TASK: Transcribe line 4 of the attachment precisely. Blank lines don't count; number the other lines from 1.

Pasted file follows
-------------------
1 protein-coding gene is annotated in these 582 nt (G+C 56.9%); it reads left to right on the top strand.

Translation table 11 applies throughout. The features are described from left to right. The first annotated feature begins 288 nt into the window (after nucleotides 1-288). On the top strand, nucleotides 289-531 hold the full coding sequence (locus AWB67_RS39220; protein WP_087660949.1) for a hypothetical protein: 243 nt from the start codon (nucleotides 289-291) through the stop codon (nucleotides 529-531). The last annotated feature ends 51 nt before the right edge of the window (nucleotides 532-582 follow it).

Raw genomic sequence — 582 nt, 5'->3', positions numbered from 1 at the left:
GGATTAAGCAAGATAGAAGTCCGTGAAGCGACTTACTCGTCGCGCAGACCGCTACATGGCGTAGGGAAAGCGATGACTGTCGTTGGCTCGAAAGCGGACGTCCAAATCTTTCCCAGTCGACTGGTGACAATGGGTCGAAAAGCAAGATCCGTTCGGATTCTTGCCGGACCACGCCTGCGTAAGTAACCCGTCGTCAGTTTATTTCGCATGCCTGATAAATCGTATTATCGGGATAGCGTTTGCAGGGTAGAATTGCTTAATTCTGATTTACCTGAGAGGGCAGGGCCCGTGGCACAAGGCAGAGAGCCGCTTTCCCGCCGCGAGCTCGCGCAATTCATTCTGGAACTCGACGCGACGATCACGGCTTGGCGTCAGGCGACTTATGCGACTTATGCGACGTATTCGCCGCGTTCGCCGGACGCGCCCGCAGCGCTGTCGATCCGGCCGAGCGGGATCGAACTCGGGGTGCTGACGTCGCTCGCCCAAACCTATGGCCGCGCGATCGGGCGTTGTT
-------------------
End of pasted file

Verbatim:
GGATTAAGCAAGATAGAAGTCCGTGAAGCGACTTACTCGTCGCGCAGACCGCTACATGGCGTAGGGAAAGCGATGACTGTCGTTGGCTCGAAAGCGGACGTCCAAATCTTTCCCAGTCGACTGGTGACAATGGGTCGAAAAGCAAGATCCGTTCGGATTCTTGCCGGACCACGCCTGCGTAAGTAACCCGTCGTCAGTTTATTTCGCATGCCTGATAAATCGTATTATCGGGATAGCGTTTGCAGGGTAGAATTGCTTAATTCTGATTTACCTGAGAGGGCAGGGCCCGTGGCACAAGGCAGAGAGCCGCTTTCCCGCCGCGAGCTCGCGCAATTCATTCTGGAACTCGACGCGACGATCACGGCTTGGCGTCAGGCGACTTATGCGACTTATGCGACGTATTCGCCGCGTTCGCCGGACGCGCCCGCAGCGCTGTCGATCCGGCCGAGCGGGATCGAACTCGGGGTGCTGACGTCGCTCGCCCAAACCTATGGCCGCGCGATCGGGCGTTGTT